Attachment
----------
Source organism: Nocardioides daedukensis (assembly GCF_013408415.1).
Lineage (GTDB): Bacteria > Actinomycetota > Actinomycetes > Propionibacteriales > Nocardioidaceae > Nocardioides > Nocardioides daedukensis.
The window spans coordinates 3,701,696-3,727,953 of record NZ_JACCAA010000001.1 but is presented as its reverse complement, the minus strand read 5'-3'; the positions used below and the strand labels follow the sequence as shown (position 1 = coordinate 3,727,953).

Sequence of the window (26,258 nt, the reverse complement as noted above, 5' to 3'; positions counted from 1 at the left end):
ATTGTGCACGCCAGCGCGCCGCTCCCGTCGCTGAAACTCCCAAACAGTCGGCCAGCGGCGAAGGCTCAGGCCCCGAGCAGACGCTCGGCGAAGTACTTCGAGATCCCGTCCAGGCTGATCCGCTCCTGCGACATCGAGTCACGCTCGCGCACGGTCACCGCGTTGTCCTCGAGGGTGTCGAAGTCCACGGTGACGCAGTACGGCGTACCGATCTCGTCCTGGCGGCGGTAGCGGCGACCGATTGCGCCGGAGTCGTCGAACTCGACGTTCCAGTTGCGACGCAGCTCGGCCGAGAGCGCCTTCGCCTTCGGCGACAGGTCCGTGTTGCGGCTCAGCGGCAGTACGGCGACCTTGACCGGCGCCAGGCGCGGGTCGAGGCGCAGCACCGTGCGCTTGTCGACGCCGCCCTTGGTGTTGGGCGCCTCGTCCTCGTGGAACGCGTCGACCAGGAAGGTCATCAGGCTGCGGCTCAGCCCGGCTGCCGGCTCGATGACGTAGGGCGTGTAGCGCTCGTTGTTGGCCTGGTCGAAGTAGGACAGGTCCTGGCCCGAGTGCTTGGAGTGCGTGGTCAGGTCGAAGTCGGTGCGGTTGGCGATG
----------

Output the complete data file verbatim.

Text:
Source organism: Nocardioides daedukensis (assembly GCF_013408415.1).
Lineage (GTDB): Bacteria > Actinomycetota > Actinomycetes > Propionibacteriales > Nocardioidaceae > Nocardioides > Nocardioides daedukensis.
The window spans coordinates 3,701,696-3,727,953 of record NZ_JACCAA010000001.1 but is presented as its reverse complement, the minus strand read 5'-3'; the positions used below and the strand labels follow the sequence as shown (position 1 = coordinate 3,727,953).

Sequence of the window (26,258 nt, the reverse complement as noted above, 5' to 3'; positions counted from 1 at the left end):
ATTGTGCACGCCAGCGCGCCGCTCCCGTCGCTGAAACTCCCAAACAGTCGGCCAGCGGCGAAGGCTCAGGCCCCGAGCAGACGCTCGGCGAAGTACTTCGAGATCCCGTCCAGGCTGATCCGCTCCTGCGACATCGAGTCACGCTCGCGCACGGTCACCGCGTTGTCCTCGAGGGTGTCGAAGTCCACGGTGACGCAGTACGGCGTACCGATCTCGTCCTGGCGGCGGTAGCGGCGACCGATTGCGCCGGAGTCGTCGAACTCGACGTTCCAGTTGCGACGCAGCTCGGCCGAGAGCGCCTTCGCCTTCGGCGACAGGTCCGTGTTGCGGCTCAGCGGCAGTACGGCGACCTTGACCGGCGCCAGGCGCGGGTCGAGGCGCAGCACCGTGCGCTTGTCGACGCCGCCCTTGGTGTTGGGCGCCTCGTCCTCGTGGAACGCGTCGACCAGGAAGGTCATCAGGCTGCGGCTCAGCCCGGCTGCCGGCTCGATGACGTAGGGCGTGTAGCGCTCGTTGTTGGCCTGGTCGAAGTAGGACAGGTCCTGGCCCGAGTGCTTGGAGTGCGTGGTCAGGTCGAAGTCGGTGCGGTTGGCGATG